For the first time in weeks, we have seen some momentum in the Republican nomiantion that didn't seem to favor Donald Trump over the past week. In fact, it was arguably the worst week for the Trump campaign since Donald first announced his candidacy. Questions arose around his campaign manager, a narrative on women that his campaign can't seem to handle (particularly his flimsy reasoning surrounding a series of shifts of opinion on abortion), and even an attack on his chief opponent's wife that felt incredibly out-of-bounds. Additionally, he clearly has been winning the battle but losing the war, as states like Louisiana and North Dakota look more-and-more likely to hand over their delegates to Cruz even without him winning the state. And finally, Trump is down in Wisconsin, and since he tends to underperform on Election Day, that's a bad thing for his campaign. All-in-all, he desperately needs a change in narrative as we head to the back-half of the campaign season.
But the question remains-does this change the ranking of who is most likely to be the next president of the United States? We haven't revisited our "who is Number 45?" rankings for a while (mostly because the rankings haven't changed all that much), so I figured it was time to go there. Let's take a look at what Trump's "Week from Hell" has done to his second place position.
Honorable Mention: You should note here that I'm putting honorable mention rather than "Not on the List" for the first time in a while, as I do think there are arguably six candidates with a path again to the nomination, and not just five (ironically this happens when there are now less than six people actually running). I'm putting John Kasich back on the bench, however, despite him landing in fifth place on our last rundown. The reason for this is two-fold. One, it's going to be pretty hard for Kasich, who will likely head into the convention with just his home state as a victory, to claim he has earned the right to be president by being more stubborn than Bush, Rubio, and Christie in terms of getting out of the race. Two, it feels like the Cruz and Trump camps, usually bitterly at odds with each other, are doing everything in their collective power to deny Kasich a shot at the nomination. If a compromise candidate comes out, Kasich might be someone the GOP would want to put in front of Hillary Clinton, but my gut says that neither Cruz or Trump is going to want to see a man they clobbered repeatedly on the campaign trail gaining their nomination. As a result, I think they'll ensure their supporters get behind either one of them or a third option.
The reason that Sanders, who I still think has very little shot at the nomination, is ahead of Kasich is both because he can still mathematically win the nomination, and (more importantly) because the dynamics of his race are turning more and more in his favor. Sanders has won a series of important races in the past few weeks (namely Washington and Michigan, both states Clinton should have done better in), and is set to do very well tomorrow in Wisconsin. Perhaps more important, though, is the fact that the Democratic Primary has turned much more bitter. A video of Hillary Clinton angrily fighting a protester at her campaign rally (who, it turns out, was not directly affiliated with the Sanders campaign as she assumed in the video), has set off a bit of a heightened war, with Sanders now fighting Clinton on her own turf in New York, where she served for eight years in the Senate. Make no mistake, Sanders has an uphill battle, but it's been clear since the beginning that his only real shot against Hillary Clinton was to go negative and try and make her seem unpalatable to Democrats that are on the fence regarding her. This strategy may not be good for the party, but it's probably Sanders' best overall shot. (Previous Ranking: N/A)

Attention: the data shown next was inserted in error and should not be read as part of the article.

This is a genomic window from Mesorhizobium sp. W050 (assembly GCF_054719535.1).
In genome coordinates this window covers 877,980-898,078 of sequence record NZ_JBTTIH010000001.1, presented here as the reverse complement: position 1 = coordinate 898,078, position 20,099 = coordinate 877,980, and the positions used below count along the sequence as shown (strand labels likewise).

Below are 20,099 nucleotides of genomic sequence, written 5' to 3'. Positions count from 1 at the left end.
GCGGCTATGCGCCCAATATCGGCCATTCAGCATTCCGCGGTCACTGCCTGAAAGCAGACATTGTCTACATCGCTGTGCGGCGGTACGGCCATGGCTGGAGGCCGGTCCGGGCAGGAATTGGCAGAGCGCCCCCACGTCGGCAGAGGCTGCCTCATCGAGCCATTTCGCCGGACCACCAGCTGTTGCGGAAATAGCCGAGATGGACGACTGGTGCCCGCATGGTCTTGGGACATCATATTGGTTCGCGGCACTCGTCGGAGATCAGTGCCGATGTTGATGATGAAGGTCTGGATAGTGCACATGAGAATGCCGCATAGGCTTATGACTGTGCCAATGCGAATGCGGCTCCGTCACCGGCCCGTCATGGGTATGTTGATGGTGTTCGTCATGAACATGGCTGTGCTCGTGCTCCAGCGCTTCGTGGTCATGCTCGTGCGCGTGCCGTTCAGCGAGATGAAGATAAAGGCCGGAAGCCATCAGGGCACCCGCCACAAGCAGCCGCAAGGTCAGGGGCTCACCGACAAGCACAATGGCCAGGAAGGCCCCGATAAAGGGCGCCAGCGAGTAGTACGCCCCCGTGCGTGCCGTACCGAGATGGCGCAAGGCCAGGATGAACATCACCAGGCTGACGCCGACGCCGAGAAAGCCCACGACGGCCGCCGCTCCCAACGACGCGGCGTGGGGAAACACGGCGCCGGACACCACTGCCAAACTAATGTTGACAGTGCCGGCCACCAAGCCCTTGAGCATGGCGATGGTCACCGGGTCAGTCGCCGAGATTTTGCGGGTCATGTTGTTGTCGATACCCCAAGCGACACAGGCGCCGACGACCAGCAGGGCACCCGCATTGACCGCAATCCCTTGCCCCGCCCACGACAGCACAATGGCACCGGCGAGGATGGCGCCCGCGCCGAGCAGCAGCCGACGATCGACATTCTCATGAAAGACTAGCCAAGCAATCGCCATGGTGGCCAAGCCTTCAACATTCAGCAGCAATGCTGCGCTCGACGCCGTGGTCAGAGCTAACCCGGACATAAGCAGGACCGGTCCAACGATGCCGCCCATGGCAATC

Ryan remains on the list, and in a lot of ways I think just got a little higher in the past few weeks as it seems more and more likely that we'll hit at least a second ballot at the RNC. The reality here is that if the establishment GOP gets their act together, they could well do something they weren't able to get done throughout the entire primary-get a candidate they want (read: not Cruz or Trump) through to fight against Hillary Clinton. While most publicly would say someone like John Kasich since he's running, his lackluster campaign probably leaves room for someone with more proven chops. Ryan is the current Speaker of the House, the 2012 VP candidate, and one of the few candidates in the party to have both the national stature and the conservative bonafides to make a race against Hillary Clinton. Other candidates like Mitt Romney (too yesterday's news), Nikki Haley (too unknown, though in this situation she'd be a guaranteed nominee at veep), and Scott Walker (he did technically run and lose, though you probably don't remember it) all have too many deficits. I suspect that if the ballots start stacking up (say, beyond two or three), Reince Priebus may start greasing the wheels for a Paul Ryan candidacy as a peace offering. (Previous Ranking: 4)